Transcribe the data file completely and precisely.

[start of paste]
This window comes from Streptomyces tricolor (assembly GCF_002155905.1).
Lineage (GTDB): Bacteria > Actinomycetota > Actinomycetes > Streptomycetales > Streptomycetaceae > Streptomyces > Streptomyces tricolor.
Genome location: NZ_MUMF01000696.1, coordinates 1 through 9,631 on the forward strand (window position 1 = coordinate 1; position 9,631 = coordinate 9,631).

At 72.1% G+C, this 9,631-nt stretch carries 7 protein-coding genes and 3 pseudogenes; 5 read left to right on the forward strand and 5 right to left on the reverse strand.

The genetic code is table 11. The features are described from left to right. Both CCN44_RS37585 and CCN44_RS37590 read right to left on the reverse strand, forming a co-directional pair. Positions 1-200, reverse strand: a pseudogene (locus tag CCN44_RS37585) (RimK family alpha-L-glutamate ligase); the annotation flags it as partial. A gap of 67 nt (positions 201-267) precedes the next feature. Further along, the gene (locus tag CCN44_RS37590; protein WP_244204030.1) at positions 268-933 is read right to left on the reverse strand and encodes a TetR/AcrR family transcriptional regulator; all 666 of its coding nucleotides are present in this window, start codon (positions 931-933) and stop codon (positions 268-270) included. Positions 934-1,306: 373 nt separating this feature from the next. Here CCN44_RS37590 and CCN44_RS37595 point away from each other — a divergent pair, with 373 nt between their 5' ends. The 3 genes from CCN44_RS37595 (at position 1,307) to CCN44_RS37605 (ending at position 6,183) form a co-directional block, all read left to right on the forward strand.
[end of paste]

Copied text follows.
This window comes from Streptomyces tricolor (assembly GCF_002155905.1).
Lineage (GTDB): Bacteria > Actinomycetota > Actinomycetes > Streptomycetales > Streptomycetaceae > Streptomyces > Streptomyces tricolor.
Genome location: NZ_MUMF01000696.1, coordinates 1 through 9,631 on the forward strand (window position 1 = coordinate 1; position 9,631 = coordinate 9,631).

At 72.1% G+C, this 9,631-nt stretch carries 7 protein-coding genes and 3 pseudogenes; 5 read left to right on the forward strand and 5 right to left on the reverse strand.

The genetic code is table 11. The features are described from left to right. Both CCN44_RS37585 and CCN44_RS37590 read right to left on the reverse strand, forming a co-directional pair. Positions 1-200, reverse strand: a pseudogene (locus tag CCN44_RS37585) (RimK family alpha-L-glutamate ligase); the annotation flags it as partial. A gap of 67 nt (positions 201-267) precedes the next feature. Further along, the gene (locus tag CCN44_RS37590; protein WP_244204030.1) at positions 268-933 is read right to left on the reverse strand and encodes a TetR/AcrR family transcriptional regulator; all 666 of its coding nucleotides are present in this window, start codon (positions 931-933) and stop codon (positions 268-270) included. Positions 934-1,306: 373 nt separating this feature from the next. Here CCN44_RS37590 and CCN44_RS37595 point away from each other — a divergent pair, with 373 nt between their 5' ends. The 3 genes from CCN44_RS37595 (at position 1,307) to CCN44_RS37605 (ending at position 6,183) form a co-directional block, all read left to right on the forward strand.